The story of how Michael Jordan was attracted to Nike at the time, “Air,” soars to new heights. Everyone knows how the courtship of Michael Jordan by an upstart shoe company named Nike ended, but the details of how that happened run up the score for “Air,” director/co-star Ben Affleck’s affectionate and fun ode to the pursuit of greatness. Capturing the nexus between sports and business in a glow of ’80s nostalgia, it is, like its inspiration, a winner.
Affleck teams up yet again with Matt Damon, as the two play the pivotal roles of Nike CEO Phil Knight – who sits barefooted in his office when he isn’t spouting Zen-like axioms – and the company’s then-head of basketball marketing, Sonny Vaccaro, a guy with a gambler’s instincts who famously bet everything – including his own career – on a rookie coming out of North Carolina, going beyond the usual licensing deal to build an entire brand around him.
There was, not surprisingly, plenty of resistance to that, which provides the foundation of Alex Convery’s savvy script, which mixes a profound love of hoops with an underdog tale that in some ways mirrors Damon’s last fact-based starring role, “Ford v. Ferrari.”
The shrewdest move, however, comes in the decision to leave a Michael Jordan-shaped donut hole in the middle of the movie, keeping him mostly off screen, while leaving that part of the story to Viola Davis as his protective and strong-willed mother, Deloris.
“The mommas run stuff,” Vaccaro is told early on, and his courtship of Deloris and her husband James (Julius Tennon) becomes the film’s centerpiece, augmented by the skepticism of Vaccaro’s boss, Rob Strasser (Jason Bateman), and his profane exchanges with Jordan’s hard-charging agent, David Falk (Chris Messina).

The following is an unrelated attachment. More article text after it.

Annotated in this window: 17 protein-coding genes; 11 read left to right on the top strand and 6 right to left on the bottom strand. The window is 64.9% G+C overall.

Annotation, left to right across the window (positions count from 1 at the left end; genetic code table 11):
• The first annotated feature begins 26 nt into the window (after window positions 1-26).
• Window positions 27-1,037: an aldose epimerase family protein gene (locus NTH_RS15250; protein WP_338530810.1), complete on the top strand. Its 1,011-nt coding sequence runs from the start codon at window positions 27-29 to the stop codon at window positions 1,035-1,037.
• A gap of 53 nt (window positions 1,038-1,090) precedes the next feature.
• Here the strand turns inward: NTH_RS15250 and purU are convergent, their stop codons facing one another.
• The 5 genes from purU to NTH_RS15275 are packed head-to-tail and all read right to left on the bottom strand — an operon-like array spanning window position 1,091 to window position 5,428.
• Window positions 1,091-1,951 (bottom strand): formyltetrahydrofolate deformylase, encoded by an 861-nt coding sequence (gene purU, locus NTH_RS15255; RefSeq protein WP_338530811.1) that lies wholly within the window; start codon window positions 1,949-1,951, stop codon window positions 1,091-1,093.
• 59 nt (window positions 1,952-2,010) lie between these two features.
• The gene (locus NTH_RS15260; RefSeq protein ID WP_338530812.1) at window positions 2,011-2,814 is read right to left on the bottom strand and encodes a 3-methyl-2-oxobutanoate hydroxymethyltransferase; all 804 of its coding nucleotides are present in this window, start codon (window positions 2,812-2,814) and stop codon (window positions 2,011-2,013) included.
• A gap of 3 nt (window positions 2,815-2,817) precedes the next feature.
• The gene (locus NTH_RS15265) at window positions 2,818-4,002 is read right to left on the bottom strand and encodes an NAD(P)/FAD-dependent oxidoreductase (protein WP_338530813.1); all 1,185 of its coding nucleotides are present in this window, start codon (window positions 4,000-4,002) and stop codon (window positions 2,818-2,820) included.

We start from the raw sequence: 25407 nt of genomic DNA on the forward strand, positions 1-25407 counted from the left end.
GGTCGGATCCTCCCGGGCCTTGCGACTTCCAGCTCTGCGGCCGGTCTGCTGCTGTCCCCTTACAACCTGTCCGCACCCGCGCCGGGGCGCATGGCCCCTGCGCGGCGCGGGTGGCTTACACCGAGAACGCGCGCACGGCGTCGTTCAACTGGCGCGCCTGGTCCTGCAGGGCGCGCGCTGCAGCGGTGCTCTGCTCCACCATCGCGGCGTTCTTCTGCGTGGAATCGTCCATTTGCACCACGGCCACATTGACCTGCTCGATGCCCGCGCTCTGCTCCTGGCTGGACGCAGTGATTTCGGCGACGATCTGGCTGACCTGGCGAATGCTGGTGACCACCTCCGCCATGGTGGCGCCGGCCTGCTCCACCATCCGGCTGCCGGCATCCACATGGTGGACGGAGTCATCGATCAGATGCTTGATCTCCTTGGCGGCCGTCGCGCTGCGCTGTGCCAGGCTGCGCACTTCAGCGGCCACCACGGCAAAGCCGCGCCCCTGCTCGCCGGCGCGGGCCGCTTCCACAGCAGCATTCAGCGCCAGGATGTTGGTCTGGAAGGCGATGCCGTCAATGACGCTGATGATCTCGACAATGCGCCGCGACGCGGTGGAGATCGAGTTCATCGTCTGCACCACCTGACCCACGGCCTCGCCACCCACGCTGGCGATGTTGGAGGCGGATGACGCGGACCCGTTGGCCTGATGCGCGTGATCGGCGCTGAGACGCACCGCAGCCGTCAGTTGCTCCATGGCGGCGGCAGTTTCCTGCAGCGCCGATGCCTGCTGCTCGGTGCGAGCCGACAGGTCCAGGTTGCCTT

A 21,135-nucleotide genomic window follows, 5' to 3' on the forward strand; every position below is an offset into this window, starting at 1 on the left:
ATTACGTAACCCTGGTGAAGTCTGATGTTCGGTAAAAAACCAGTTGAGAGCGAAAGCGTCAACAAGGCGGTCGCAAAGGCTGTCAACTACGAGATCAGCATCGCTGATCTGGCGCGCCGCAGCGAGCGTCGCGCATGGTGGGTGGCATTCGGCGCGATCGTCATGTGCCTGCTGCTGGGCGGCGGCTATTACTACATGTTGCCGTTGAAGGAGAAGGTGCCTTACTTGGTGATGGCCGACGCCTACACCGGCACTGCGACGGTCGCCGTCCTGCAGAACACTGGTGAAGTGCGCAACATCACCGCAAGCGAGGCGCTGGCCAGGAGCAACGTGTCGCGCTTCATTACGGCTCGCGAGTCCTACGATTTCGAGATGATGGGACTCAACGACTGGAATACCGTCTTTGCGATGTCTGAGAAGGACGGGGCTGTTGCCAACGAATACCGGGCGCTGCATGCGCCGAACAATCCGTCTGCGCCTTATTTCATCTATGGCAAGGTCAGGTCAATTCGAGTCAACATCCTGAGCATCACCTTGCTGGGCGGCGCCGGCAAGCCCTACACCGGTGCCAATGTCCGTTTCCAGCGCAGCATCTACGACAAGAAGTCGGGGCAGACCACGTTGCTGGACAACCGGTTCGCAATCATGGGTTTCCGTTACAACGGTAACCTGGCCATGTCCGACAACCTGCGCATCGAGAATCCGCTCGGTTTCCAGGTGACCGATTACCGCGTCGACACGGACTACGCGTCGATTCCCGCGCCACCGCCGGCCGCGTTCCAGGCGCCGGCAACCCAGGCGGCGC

Davis has made a habit of stealing movies, and “Air” is no different, with her again emerging as its MVP in a supporting capacity. While it’s early in the year to begin contemplating such things, it’s not hard to envision another awards campaign in her future.
Detailed knowledge of the NBA circa 1984 isn’t mandatory, but those who can remember names like Sam Bowie and Mel Turpin (other players drafted the same year that Jordan was) will get an extra kick from the throwaway dialogue. Plus, Affleck punctuates the film with clever trappings of the period, such as using music from the appropriately titled “Risky Business” or Bruce Springsteen’s “Born in the USA.”
As noted, “Air” doesn’t benefit from much suspense, and the movie sags a bit in the middle as a consequence. Still, it’s fascinating to see Nike portrayed as a scrappy underdog, watching Vaccaro work to preempt market leaders Adidas and Converse and deal with the vagaries of chasing high school and college athletes, before he turned against the system by championing a lawsuit challenging the NCAA’s model of amateurism.
Affleck has directed five movies in the last 16 years, the last (“Live By Night”) coming seven years ago. While this represents a considerably lighter story than his Oscar-winning “Argo,” in terms of its sheer appeal “Air” flies pretty high indeed, in part because its coach is savvy enough to let his winning lineup of all-stars take the ball and run with it.
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